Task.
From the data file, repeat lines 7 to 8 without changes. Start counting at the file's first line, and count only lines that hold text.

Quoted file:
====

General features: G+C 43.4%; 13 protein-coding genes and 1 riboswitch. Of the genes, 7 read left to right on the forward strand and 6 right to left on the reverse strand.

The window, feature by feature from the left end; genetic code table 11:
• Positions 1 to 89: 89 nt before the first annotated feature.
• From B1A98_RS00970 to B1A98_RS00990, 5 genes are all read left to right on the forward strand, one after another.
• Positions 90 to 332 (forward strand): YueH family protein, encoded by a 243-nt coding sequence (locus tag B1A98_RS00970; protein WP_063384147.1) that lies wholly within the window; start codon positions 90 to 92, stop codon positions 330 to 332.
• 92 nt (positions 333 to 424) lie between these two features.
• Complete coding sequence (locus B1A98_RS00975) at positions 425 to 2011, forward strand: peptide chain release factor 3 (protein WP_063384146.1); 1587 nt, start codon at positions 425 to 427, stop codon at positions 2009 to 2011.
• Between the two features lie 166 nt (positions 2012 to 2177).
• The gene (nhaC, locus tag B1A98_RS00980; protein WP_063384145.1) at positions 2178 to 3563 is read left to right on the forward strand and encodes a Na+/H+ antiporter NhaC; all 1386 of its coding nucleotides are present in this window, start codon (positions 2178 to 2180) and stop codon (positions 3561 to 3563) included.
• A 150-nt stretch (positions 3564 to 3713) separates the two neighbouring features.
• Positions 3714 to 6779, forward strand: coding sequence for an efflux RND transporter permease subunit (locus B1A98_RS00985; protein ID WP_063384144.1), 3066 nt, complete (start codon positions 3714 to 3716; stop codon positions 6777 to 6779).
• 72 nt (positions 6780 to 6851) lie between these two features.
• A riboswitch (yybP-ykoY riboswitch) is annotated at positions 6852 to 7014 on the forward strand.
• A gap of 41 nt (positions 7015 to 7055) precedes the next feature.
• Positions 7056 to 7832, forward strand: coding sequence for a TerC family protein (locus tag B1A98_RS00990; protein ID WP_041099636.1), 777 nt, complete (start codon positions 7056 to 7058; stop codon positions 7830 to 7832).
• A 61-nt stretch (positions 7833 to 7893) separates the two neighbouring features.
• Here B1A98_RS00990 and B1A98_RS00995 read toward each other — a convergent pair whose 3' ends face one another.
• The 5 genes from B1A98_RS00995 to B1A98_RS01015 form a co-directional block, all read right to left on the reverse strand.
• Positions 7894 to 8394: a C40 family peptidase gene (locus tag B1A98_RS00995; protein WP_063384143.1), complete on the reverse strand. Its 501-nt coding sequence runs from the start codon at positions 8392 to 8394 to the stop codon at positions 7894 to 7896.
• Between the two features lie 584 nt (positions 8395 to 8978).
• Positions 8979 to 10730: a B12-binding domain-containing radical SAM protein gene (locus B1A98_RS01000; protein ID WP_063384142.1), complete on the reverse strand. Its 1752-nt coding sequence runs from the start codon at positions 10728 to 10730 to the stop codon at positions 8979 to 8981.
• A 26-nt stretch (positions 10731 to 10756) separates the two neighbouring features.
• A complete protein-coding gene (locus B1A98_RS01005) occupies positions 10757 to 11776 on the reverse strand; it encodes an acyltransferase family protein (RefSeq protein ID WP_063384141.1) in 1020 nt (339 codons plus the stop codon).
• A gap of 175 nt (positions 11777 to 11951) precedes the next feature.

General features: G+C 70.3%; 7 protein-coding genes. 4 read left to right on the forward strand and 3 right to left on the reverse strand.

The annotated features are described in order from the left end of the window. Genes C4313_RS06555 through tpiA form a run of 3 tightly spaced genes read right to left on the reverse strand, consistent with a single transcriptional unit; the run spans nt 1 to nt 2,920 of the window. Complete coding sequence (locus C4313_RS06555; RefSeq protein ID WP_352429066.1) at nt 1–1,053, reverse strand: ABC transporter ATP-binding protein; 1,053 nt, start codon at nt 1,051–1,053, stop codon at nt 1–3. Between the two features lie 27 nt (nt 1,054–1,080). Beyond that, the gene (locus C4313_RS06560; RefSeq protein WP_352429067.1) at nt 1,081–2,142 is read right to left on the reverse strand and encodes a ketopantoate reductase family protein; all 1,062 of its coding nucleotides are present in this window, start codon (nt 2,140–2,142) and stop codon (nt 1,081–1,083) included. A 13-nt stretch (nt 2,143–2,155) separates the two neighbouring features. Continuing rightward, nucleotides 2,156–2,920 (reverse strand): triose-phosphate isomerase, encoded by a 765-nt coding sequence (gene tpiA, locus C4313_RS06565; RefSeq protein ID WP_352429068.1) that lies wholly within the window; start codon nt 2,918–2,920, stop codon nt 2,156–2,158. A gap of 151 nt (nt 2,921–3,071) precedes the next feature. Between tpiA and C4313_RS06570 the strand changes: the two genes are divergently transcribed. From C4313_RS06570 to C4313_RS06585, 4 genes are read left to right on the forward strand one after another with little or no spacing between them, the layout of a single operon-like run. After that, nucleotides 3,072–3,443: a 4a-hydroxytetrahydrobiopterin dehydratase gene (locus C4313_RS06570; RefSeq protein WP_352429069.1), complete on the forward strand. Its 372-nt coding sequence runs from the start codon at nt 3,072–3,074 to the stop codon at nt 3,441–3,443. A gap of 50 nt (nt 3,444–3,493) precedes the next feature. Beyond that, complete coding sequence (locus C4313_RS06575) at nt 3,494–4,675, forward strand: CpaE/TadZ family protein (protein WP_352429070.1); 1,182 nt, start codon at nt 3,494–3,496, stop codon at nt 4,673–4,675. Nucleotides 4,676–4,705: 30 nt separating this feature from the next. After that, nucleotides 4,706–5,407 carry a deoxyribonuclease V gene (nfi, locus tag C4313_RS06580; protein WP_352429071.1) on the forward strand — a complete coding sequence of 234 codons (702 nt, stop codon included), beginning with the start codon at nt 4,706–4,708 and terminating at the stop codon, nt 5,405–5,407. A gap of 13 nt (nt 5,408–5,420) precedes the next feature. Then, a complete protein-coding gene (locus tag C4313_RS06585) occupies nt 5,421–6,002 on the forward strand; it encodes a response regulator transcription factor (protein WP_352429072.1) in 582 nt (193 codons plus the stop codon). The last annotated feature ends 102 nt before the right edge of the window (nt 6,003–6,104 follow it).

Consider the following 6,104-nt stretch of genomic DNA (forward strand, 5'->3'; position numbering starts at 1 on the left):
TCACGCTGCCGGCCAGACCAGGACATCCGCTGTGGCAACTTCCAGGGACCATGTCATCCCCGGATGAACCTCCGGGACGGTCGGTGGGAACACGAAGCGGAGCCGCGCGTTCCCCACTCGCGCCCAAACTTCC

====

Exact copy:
• Complete coding sequence (locus B1A98_RS00975) at positions 425 to 2011, forward strand: peptide chain release factor 3 (protein WP_063384146.1); 1587 nt, start codon at positions 425 to 427, stop codon at positions 2009 to 2011.
• Between the two features lie 166 nt (positions 2012 to 2177).